Benjamin Franklin: An American Life takes a thorough look at the life of one of the most influential humans that ever lived and explains how he could achieve such greatness in so many different fields and areas.
Pro book tip: When you see a biography of an iconic, historic figure, written by Walter Isaacson, just get it. They’re always worth it. Especially if you read a couple by the same author, you’ll notice that even among the most shimmering characters in history, there are stark differences.
For example, while most of them are known for specifically changing one industry or field, like Einstein did with physics, Marcus Aurelius did with philosophy and Nelson Mandela did with equality, some people you keep bumping into in totally unrelated areas.
Benjamin Franklin is one of those. He’s referenced in books about innovation, deliberate practice and money, just to name a few. But of course you also know him for being a great businessman, writer, shaping the founding of the United States and oh, discovering electricity.
What makes someone change the content of history books in so many different areas? From Benjamin Franklin: An American Life, I believe it’s these 3 things:
Benjamin Franklin was a self-improvement nerd.
If you really want to learn something, you’ll find a way.
Don’t be afraid to be 20 years ahead of your time.
Ready for a deep dive into one of history’s most fascinating biographies? Let’s learn something from Ben Franklin’s life!
Lesson 1: Above all, Benjamin Franklin embraced learning. He was a true self-improvement nerd.
Ben Franklin started learning early. At just ten years old, he took his first apprenticeship and worked ever since. So by the time he took a job with printer Samuel Keimer at age 17, he’d been learning for seven years already.
But picking an industry and committing to learning the tools of the trade is just one part of the equation. He was also hell bent on improving personally, a trait which, I think, has allowed him to confidently switch topics.
Having taken the job to further improve his writing skills, he eventually ended up staying because of the long, philosophical discussions he had with Samuel (which had a great influence on his later debating and speaking ability). To integrate learning into every single day, he even created a 5-hour rule for himself, spending one hour each weekday on reading, writing, setting goals, coming up with ideas, talking with like-minded people and reflecting.
One of the books that most impacted him is called The Pilgrim’s Progress, a religious story outlining the Christian journey in the form of a dream.
You could say that Benjamin Franklin was one of the first self-improvement nerds, loving to learn and obsessing about making consistent progress with his life, just like you and me 🙂
Lesson 2: If it was possible in the 1700s, it’s possible in 2016. If you really want to learn something, you’ll find a way.
For all his success in business, what Ben Franklin really wanted to do was write. That’s why he took an apprenticeship with a printer in the first place. He also worked at the New England Courant, the first, independent Boston newspaper, which belonged to his brother.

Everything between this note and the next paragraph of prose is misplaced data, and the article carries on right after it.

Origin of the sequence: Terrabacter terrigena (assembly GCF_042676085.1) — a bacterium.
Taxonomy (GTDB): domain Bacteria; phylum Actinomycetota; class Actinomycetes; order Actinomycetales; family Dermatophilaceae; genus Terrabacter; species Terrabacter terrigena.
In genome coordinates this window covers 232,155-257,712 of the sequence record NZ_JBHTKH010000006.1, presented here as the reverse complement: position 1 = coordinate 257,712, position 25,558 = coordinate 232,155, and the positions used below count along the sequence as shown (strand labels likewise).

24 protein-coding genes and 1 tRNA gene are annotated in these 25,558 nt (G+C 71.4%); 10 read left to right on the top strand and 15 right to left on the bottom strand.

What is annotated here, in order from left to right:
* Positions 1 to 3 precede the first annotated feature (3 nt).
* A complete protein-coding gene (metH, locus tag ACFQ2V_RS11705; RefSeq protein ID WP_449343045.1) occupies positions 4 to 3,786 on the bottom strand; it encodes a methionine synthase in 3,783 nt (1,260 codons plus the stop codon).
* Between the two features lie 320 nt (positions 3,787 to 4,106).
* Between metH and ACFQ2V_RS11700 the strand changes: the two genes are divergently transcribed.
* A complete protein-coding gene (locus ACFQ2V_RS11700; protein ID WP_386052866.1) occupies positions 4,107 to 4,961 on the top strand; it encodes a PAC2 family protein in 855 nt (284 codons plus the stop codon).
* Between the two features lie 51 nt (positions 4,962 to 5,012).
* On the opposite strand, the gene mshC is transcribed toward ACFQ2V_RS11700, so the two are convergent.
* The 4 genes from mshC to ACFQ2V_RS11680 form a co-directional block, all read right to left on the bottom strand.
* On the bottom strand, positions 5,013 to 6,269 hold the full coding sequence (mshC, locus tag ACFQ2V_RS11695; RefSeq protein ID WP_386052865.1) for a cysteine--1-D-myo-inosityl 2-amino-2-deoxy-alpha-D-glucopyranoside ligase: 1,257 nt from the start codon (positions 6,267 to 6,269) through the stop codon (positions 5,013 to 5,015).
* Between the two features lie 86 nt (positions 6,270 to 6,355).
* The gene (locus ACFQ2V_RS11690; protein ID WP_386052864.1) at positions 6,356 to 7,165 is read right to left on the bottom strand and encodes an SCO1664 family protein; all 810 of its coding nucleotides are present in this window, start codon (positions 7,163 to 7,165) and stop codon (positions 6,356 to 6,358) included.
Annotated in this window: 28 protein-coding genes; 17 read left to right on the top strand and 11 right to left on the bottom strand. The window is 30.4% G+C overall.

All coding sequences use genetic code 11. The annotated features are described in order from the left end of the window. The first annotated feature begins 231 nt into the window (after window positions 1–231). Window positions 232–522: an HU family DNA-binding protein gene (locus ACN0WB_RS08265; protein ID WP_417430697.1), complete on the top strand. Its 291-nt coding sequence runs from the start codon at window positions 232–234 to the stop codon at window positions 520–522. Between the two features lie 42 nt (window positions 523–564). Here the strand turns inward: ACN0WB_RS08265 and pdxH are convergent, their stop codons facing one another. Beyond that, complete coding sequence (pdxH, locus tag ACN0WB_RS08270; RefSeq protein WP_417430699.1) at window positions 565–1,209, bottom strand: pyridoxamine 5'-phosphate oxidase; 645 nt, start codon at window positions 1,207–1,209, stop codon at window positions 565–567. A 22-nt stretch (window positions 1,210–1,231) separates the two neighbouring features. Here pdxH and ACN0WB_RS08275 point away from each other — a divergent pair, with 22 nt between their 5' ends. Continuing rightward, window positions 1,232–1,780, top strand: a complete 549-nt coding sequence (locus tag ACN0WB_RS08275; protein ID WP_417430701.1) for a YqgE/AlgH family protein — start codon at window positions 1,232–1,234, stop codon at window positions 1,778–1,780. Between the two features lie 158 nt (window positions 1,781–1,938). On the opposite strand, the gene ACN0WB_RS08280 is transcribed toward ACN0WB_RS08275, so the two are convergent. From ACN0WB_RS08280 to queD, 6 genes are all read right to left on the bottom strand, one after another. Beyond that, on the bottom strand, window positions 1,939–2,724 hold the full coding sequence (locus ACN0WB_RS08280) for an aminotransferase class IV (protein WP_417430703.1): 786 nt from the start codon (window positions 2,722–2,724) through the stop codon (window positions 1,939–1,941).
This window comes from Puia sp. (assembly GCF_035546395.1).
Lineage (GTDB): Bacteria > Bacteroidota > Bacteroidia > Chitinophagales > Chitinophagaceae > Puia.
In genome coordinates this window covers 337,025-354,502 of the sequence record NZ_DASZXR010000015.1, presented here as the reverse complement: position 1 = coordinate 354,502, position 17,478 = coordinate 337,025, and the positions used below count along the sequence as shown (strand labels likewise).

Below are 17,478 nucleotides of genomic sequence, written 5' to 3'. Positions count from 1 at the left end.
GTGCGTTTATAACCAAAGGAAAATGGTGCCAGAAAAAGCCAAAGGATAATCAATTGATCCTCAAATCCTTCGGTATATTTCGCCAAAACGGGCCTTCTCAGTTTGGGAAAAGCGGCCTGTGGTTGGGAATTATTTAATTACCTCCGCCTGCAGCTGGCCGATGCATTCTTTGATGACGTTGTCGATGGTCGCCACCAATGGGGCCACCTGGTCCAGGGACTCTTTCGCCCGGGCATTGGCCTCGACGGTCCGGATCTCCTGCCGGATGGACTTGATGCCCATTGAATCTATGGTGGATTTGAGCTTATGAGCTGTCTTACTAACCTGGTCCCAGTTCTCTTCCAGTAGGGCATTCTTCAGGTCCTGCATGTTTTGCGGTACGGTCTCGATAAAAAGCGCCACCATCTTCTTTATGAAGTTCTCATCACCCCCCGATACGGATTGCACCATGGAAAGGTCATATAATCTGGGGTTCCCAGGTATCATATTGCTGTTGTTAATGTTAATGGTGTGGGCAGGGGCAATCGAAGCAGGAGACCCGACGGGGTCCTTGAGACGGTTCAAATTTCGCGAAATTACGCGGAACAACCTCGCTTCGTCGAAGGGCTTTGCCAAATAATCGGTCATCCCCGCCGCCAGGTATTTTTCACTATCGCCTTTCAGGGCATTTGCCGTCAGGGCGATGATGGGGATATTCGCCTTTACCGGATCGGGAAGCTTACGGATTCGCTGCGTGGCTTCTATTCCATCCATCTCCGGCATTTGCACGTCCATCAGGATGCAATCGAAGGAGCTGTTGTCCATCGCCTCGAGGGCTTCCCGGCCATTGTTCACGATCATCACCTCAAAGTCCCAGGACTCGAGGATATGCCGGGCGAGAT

Of course the only way to get better at writing is to get feedback for it, so he was eager to publish some of his essays in the newspaper, but since he was 17 years old, nobody would’ve taken him seriously. So instead, he created a female alter ego, Mrs. Silence Dogood, in whose name he published his funny first attempts at writing.
Sure, having access to a newspaper isn’t something everyone can count on, but if Ben Franklin found a way to really learn how to write in 1721, so can you in 2016. Even better, today, you can publish almost anything online, free for the world to see – whether that’s a video, a song or something you’ve written.
“I don’t have a publisher/agent/film school education” aren’t valid excuses any more. If you really want to learn, you’ll find a way. If not, you’ll find an excuse.
Lesson 3: Don’t let being ahead of your time get to you. Embrace it and be patient.
No matter what you want to learn and eventually be successful in, it’s always going to entail some kind of risk, whether it means putting all of your money into a new technology, sticking with your opinion, even if it’s unpopular, or pursuing something that other people tell you will never work.
This means you’ll often feel like you know something to be true and the world simply hasn’t caught up yet. It’s easy to get discouraged when you feel you’re the only one who’s ahead of the curve, frustrating even and maybe you’ll want to give up. As long as you think you’re right – don’t.
Benjamin Franklin was at least 20, sometimes dozens of years ahead of his time, but he still knew that eventually, people would come around.
For example he not only discovered electricity with his favorite key-on-a-kite-experiment, he was also the first to store electricity from a lightning strike in a so-called Leyden jar, some of which he connected and called a “battery.” A battery! In the 1750s!
He also already lined out a government model for the united colonies that would later become the USA in the 1750s, 20 years before the actual declaration of independence.
Until the very end, he kept up his visionary thinking, putting forward a petition in 1790, the year he died, stating the US government had to “uphold the liberty of the American people, without distinction of color” – he wanted to abolish slavery – something that would actually happen 75 years later.
My personal take-aways
I love biographies. The facts aren’t just lined out, they’re woven into the story of another human life, which is always the most compelling way to get the point across. Ben Franklin is an especially interesting example, because he changed not one, but many fields in his lifetime. Benjamin Franklin: An American Life is a must read!
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